Covid curbs, virtual classes lead to gaming addiction among children

Virtual classes have become a reason for high internet usage by children, increasing opportunities for misuse

Published: 24th September 2020 07:00 AM  |   Last Updated: 24th September 2020 07:00 AM   |  A+A-

Video Game

For representational purposes

Express News Service

KOCHI:  The restrictions brought on by the Covid-19 pandemic have had a far-reaching psychological and societal impact, particularly among children. Virtual classes, which have become the norm, have also become a reason for high internet usage by children, increasing opportunities for misuse. Unsuspecting parents who leave their children unsupervised would be shocked by statistics that prove that online gaming has doubled over the past few months, largely due to children bunking virtual classes to sign up and play multi-level games online. 

In a distressing incident last month, a 16-year-old boy who had just completed Class 10 ended up displaying suicidal tendencies because of gaming addiction. He tried to hang himself when his parents — both of whom are IT professionals —took away his mobile phone. The boy had to be admitted to a hospital and treated for self-inflicted injuries.

“The boy used to play online games habitually,” said Dr Arun B Nair, a psychiatrist at the Government Medical College Hospital in Thiruvananthapuram. “When he was in Class 9, his parents promised him that if he took a break and didn’t play online games for a year, they would buy him a new smartphone.

The Covid lockdown came into force during Class 10 exams, and the boy insisted on getting a phone. As promised, the parents got him one.” After getting the phone, the boy used to lock himself inside his room and throw tantrums when his parents asked him to come out. “Over a period, the boy developed drastic behavioural changes. He was so immersed in his phone that he didn’t have time for anyone else in the family,” said the psychiatrist.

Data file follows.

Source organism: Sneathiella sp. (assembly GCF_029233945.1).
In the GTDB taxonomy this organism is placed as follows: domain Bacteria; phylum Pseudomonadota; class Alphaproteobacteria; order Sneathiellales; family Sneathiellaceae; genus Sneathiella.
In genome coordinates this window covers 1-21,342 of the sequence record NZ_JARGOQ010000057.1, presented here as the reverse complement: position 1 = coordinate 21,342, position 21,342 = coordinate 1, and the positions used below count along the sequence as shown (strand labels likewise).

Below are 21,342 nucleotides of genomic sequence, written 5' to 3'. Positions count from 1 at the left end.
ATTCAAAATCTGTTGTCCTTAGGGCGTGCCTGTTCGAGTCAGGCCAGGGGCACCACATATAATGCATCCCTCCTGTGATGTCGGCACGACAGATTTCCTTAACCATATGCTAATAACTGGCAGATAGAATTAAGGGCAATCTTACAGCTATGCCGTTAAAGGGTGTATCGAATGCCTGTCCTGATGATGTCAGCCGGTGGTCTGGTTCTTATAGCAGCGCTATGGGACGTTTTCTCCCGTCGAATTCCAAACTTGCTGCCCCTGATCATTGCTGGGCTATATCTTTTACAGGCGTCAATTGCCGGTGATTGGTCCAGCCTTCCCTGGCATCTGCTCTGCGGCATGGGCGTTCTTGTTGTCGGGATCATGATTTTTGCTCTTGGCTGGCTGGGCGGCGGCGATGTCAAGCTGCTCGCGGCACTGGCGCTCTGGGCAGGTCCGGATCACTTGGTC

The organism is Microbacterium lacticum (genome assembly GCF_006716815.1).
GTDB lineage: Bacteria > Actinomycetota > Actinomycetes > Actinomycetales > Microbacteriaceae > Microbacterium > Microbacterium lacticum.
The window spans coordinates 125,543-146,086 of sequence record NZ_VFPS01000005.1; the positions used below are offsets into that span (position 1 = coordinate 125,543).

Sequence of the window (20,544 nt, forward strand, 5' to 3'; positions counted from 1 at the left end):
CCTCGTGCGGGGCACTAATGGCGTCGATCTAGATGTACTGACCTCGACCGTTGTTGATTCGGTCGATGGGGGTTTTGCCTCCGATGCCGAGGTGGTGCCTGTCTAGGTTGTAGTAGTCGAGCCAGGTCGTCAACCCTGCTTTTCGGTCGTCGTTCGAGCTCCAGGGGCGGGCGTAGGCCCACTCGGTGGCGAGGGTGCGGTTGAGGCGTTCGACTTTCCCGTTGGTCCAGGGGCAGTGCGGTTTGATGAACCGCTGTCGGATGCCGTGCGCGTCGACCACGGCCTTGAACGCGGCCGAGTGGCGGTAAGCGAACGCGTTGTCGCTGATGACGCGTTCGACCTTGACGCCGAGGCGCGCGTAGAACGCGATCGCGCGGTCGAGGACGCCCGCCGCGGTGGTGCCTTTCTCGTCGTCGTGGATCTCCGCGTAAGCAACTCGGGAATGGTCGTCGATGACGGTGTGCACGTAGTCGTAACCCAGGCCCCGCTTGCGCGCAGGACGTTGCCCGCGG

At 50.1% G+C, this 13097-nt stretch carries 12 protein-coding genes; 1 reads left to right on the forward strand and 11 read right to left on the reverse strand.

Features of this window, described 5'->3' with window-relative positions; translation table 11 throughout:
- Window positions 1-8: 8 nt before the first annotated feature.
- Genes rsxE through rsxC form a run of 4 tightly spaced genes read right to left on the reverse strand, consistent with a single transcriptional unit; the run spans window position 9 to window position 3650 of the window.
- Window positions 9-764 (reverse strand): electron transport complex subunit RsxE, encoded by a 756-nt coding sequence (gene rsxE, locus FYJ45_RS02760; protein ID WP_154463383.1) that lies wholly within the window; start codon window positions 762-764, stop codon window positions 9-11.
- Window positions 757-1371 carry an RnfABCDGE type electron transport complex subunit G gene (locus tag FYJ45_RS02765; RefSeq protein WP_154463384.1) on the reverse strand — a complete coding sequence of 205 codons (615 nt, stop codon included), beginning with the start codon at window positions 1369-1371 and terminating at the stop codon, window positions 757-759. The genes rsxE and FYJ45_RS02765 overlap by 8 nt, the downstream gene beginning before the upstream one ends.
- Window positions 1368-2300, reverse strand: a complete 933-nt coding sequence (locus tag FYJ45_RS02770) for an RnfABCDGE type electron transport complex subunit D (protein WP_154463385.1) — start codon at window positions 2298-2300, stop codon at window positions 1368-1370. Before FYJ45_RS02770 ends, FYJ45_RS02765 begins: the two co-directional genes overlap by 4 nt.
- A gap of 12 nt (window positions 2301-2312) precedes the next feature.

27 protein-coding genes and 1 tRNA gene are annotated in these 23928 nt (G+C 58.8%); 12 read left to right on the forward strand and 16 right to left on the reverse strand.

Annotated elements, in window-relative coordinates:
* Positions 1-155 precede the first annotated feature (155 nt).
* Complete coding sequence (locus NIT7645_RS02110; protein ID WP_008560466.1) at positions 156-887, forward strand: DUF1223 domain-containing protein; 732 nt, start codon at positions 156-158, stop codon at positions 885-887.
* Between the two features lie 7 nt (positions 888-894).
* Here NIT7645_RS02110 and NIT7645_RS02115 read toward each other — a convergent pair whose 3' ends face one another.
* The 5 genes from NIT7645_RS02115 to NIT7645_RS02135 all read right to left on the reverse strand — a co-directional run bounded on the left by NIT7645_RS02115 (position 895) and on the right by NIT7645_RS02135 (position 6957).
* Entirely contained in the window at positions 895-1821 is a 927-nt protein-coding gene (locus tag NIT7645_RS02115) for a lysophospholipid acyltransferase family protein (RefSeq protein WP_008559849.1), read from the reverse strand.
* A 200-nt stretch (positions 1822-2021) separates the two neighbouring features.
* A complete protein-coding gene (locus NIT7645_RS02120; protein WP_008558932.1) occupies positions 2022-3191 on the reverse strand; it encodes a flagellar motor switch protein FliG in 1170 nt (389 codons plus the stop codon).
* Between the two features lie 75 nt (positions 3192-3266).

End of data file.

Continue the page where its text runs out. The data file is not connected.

Later, when his father checked the phone, he found out that the boy was playing multi-level games with lots of people. “When the father tried to put a stop to this, the boy’s reaction was shocking. He started throwing things and banging his head against the wall. When the parents broke the door open, they found him attempting suicide by hanging,” Dr Arun said.

The boy was in depression when he was brought to the hospital, the doctor said. With options like playing outside and meeting friends ruled out, children in the age group of 5-17 are going through a tough psychological phase, and online gaming addiction is a worrying fallout, experts feel.  In a similar case, a 14-year-old boy -- who used to spend hours on his mother’s phone playing games -- started throwing things at home and even tried to break the TV in anger when his parents tried to stop him.

“Many children, after logging in and marking attendance for virtual classes, open gaming windows and play while classes are on. The option to shut the class audio and video has become very convenient,” Dr Arun said. A Kochi-based child psychologist said the acute lack of cyber awareness among a majority of parents, with teachers themselves taking time to adjust to the new system of virtual classes, opportunities are aplenty for kids to exploit loopholes.

“Teachers struggling to make classes interesting and a lack of supervision from parents are the two main reasons for the doubling of online gaming addiction,” said the psychologist.Meanwhile, a parent said “There is a limit to which we can control teenagers. Even while scolding them, we have to be very careful,” the parent said.


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